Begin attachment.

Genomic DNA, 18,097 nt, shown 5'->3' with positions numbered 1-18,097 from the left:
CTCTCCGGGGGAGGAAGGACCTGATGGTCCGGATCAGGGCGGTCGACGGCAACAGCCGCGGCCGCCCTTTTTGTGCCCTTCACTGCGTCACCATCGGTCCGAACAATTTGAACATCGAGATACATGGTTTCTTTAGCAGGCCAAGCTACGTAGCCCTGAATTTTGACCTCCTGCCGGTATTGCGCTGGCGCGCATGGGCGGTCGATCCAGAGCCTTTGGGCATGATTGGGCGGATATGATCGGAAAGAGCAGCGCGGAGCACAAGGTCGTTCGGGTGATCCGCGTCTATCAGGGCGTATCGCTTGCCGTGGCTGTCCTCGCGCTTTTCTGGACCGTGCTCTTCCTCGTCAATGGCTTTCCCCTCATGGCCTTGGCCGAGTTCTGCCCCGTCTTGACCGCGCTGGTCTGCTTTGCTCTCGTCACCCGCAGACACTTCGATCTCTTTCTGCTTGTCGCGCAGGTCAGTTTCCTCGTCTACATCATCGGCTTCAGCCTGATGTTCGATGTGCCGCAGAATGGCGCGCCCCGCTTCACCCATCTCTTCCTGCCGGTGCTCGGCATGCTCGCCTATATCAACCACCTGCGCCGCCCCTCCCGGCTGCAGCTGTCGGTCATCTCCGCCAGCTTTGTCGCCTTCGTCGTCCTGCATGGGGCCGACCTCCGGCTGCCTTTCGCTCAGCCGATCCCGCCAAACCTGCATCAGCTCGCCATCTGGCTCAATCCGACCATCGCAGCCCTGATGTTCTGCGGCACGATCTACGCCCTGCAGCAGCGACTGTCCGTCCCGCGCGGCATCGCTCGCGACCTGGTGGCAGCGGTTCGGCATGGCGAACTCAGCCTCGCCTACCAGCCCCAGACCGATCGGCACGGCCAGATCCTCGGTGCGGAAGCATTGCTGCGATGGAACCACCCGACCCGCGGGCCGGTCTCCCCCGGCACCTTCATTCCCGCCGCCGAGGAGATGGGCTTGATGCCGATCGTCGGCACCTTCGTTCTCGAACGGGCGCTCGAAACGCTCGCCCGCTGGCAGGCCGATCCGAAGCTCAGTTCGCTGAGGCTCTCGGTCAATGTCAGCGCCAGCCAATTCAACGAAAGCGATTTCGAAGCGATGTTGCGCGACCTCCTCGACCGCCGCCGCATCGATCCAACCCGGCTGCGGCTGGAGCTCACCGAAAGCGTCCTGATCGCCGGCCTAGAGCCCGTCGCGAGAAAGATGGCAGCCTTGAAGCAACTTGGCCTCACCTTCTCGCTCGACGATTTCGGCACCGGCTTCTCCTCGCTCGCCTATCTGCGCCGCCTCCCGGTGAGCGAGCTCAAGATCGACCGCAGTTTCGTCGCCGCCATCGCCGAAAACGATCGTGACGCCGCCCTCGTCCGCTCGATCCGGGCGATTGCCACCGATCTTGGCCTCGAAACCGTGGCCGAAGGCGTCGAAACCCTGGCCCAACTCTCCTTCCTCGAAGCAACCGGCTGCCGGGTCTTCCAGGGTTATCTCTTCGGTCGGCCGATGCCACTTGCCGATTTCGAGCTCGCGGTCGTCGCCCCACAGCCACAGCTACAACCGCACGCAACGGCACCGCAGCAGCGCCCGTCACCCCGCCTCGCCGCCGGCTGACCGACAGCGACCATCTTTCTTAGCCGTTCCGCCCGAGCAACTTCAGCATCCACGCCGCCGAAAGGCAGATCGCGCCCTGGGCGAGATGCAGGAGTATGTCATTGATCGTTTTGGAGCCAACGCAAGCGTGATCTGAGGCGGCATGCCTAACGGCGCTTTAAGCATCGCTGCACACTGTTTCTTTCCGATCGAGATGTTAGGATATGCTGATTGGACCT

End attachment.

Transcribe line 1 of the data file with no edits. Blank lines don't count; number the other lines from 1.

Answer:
Genomic DNA, 18,097 nt, shown 5'->3' with positions numbered 1-18,097 from the left: